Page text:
Every year, between the end of May and the end of June the feast of Corpus Christi is celebrated. The exact date differs each year as it is determined by the date of Easter. But usually the feast is celebrated on the Thursday following Pentecost. In Latin Corpus Christi means ‘The Body of Christ’, it is a celebration of the Eucharist, the transformation of the bread and wine into the body and blood of Christ. The feast itself has been celebrated since 1246 and was first promoted by a Belgian Nun, St. Juliana of Liége.
Traditionally this feast was celebrated by a procession which usually took place the Sunday after the feast day. This procession often evokes many memories of the community coming together and celebrating regardless of age or status. It was a huge event and often the most memorable catholic custom. Many shops and houses in the locality would have been freshly painted, flowers put outside and often bunting in the papal colours would have been erected. After the last Mass on Sunday the Priest would put the Blessed Sacrament into a lunette, which was a circular glass vessel. The lunette would then be placed within a monstrance.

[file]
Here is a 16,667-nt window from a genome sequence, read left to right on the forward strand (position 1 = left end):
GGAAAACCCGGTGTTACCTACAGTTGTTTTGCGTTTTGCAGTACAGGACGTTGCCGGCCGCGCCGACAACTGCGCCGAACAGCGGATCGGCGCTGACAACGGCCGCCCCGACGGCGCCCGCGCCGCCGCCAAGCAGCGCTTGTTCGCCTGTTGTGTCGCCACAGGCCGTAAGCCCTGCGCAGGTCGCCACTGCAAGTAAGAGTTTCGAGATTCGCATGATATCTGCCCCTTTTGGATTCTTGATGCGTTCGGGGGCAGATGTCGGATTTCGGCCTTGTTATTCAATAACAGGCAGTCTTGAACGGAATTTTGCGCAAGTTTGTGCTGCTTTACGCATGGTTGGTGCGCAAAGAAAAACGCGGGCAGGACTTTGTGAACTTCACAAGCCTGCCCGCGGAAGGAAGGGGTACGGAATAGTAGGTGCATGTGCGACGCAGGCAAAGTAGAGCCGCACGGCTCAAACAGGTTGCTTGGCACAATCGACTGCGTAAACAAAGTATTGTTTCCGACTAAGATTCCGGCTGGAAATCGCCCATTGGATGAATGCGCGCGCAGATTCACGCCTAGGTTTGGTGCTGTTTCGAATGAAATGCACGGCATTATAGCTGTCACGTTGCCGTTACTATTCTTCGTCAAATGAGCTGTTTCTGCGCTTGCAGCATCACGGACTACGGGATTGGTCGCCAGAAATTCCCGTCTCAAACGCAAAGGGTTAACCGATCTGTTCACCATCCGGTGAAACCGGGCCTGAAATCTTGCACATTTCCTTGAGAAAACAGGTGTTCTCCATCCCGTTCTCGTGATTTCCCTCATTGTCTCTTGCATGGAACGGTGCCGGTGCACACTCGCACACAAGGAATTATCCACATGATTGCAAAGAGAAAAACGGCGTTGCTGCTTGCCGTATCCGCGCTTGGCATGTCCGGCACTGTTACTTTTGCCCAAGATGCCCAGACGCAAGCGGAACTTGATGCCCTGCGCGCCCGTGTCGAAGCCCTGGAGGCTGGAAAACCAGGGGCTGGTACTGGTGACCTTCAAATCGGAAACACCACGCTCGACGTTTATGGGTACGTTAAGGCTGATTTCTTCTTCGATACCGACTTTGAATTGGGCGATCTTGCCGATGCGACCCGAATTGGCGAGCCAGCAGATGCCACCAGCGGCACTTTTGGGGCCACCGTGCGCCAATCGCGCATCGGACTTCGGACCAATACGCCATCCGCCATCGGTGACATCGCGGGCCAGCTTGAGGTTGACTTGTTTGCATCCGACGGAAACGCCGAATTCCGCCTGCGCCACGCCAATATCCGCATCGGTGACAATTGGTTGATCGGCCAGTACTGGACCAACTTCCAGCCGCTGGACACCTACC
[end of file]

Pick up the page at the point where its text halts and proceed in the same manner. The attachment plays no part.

A monstrance is often a highly decorative vessel which is used to exhibit and display relics or in this case the Blessed Sacrament. Outside people took their places, the altar servers lead the procession holding candles. They are then followed by four men who held a canopy, this would have been used to protect the priest from the weather and elements. The priest would then walk holding the monstrance high for everyone to see. Walking alongside the priest were the girls in their communion dresses, often with baskets of petals which they would throw in the path of the Priest and the Sacrament.
They were then followed by members of the public. Once the procession route was complete, they would all return to the church for the final blessing.Even though the tradition of the procession has declined it is still a yearly occurrence in some towns and villages around Ireland and remains a traditional annual custom.Pictured below is a communion dress dating to the 1960’s. Traditionally the dress is white as a sign of purity like the christening robe. Girls would have worn veils as it was traditional for women to cover their heads when entering a church. Dresses usually conformed to the modesty standards which were expected in the church, so sleeves were common and it was usually quite simple in design.
Why not pop in to Tipperary Museum and this this dress for yourself!